Writing Mysteries: Layering in the Clues

One of the things that I love about writing is that I get to call reading research.  What is more fun than reading great books and actually learning from the process?

Recently, I read Suspect by Kristin Wolden Nitz.  It is a young adult mystery set in Missouri’s wine country.

I have to admit that as much as I enjoy reading mysteries, it is often something of a game.  Just how early can I pick out the murderer and what gives this person away?

Not only did I not figure it out in Kristin’s book, I didn’t even try.  I was far too caught up in the mystery.  Part of the reason that it snared me so successfully was that it was so carefully crafted.   Normally, I start trying to figure out who done it when I come across a detail that screams clue or red herring.  Kris layered in a lot of detail, using it to establish character and give a feel for place.  Because these same details were often also  clues and red herrings, they didn’t stand out.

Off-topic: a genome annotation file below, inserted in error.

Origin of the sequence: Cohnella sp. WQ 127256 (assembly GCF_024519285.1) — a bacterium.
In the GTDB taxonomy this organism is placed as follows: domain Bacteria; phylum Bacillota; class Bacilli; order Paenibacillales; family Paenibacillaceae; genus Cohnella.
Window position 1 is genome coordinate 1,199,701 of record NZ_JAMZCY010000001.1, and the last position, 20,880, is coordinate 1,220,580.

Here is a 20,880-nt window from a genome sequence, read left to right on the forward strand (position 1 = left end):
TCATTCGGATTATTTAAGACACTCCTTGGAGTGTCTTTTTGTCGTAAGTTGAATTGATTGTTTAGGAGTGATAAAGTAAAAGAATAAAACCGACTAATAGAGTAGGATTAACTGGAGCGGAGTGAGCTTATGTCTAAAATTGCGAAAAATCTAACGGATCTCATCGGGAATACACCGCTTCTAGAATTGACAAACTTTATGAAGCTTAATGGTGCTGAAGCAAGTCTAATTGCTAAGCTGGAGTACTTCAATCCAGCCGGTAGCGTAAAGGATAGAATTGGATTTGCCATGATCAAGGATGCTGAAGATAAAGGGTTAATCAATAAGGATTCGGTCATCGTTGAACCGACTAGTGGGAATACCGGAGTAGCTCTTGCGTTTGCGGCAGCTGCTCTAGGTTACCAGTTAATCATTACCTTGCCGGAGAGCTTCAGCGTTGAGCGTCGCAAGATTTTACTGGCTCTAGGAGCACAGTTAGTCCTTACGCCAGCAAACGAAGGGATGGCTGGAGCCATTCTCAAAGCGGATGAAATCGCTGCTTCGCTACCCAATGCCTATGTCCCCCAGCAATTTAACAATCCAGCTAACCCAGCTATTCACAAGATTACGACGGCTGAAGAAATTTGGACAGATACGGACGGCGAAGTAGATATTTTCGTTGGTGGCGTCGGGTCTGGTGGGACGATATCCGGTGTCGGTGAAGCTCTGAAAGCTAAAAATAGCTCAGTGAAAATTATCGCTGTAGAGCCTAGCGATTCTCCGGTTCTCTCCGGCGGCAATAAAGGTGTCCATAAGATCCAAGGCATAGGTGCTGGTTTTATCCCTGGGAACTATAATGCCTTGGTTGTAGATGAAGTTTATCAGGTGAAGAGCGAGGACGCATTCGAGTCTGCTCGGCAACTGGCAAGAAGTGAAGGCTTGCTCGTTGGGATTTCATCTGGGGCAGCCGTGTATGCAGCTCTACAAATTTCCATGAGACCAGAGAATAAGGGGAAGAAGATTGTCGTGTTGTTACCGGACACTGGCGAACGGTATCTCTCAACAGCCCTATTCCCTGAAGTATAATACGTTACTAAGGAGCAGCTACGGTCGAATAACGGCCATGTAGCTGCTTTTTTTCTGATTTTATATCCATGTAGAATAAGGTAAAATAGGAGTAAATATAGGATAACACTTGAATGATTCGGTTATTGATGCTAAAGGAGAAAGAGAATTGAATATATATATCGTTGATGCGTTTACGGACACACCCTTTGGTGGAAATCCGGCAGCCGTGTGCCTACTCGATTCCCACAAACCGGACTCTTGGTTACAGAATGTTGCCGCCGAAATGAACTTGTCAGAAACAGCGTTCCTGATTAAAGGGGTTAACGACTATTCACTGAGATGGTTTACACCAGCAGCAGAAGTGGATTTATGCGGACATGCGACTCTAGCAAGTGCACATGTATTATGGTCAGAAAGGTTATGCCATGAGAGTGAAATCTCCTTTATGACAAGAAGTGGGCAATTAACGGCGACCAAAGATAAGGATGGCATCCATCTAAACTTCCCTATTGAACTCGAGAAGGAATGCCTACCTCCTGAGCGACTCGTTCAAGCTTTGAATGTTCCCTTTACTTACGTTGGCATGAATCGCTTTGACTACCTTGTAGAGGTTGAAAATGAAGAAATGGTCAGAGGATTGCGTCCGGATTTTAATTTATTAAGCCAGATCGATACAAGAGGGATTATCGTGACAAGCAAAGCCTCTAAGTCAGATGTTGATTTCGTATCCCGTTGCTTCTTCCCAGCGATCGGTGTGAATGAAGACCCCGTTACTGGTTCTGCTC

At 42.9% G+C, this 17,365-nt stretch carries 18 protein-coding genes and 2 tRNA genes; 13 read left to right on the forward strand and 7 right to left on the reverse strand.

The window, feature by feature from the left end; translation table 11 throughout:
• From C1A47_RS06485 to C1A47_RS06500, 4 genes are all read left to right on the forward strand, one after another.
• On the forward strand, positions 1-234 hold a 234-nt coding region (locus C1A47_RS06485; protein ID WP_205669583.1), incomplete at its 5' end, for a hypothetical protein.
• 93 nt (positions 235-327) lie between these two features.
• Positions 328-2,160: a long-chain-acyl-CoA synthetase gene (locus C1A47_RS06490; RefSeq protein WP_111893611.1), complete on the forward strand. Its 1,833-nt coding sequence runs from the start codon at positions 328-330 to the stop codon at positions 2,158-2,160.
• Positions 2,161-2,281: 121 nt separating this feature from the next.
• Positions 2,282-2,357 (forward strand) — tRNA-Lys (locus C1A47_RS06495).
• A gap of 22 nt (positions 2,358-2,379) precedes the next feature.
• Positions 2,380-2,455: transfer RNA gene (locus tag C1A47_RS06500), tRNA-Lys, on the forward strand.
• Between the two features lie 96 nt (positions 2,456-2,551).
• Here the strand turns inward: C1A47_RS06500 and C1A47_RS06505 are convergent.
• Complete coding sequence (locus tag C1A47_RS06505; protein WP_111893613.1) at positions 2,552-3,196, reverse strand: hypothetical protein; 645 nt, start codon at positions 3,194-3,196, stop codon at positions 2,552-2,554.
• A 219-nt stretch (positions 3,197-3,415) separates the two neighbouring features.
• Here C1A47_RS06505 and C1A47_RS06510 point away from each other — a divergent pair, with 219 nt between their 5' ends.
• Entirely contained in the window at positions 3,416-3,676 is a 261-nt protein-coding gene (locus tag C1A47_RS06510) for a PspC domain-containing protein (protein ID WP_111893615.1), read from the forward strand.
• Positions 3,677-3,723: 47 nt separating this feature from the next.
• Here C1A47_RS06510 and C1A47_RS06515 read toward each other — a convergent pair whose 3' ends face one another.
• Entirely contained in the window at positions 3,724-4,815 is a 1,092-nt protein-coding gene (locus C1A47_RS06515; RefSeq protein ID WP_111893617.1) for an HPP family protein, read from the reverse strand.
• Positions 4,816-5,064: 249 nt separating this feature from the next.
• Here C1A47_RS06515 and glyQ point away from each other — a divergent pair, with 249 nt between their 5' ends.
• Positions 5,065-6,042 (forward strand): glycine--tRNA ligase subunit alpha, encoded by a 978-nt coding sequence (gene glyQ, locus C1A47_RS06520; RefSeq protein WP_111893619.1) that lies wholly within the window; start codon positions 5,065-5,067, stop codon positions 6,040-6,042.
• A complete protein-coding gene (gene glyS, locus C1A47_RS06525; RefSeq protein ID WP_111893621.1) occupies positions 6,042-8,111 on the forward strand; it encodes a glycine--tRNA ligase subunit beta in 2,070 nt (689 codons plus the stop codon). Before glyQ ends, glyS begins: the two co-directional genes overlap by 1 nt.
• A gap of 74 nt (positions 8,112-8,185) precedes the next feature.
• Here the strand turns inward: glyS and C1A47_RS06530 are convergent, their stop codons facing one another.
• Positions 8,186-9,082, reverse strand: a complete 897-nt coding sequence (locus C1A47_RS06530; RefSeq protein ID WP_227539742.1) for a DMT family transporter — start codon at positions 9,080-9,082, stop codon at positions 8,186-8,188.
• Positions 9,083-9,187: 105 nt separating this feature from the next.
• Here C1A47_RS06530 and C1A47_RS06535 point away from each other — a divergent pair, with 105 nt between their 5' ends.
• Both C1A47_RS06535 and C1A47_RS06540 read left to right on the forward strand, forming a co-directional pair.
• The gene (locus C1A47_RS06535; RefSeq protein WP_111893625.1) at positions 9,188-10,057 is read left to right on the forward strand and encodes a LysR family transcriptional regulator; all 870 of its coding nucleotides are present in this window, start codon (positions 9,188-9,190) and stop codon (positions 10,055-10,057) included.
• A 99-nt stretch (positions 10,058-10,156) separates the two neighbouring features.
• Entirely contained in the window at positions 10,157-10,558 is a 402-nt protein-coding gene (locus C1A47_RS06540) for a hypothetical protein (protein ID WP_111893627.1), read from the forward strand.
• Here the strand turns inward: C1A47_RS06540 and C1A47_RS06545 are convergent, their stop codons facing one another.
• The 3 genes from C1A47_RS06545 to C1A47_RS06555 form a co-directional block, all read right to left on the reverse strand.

The other thing that worked to her advantage was that, for the most part, her characters were likable.  Sure, some of them were incredibly shallow but there really wasn’t anyone that you wanted to be the bad guy (or gal).

Before too long, I’m going to have to read this one again so that I can get a better feel for how Kristin pulled this off.

Until then?  Thank you, Kristin for creating a great read that is also a great learning experience from the perspective of another writer.


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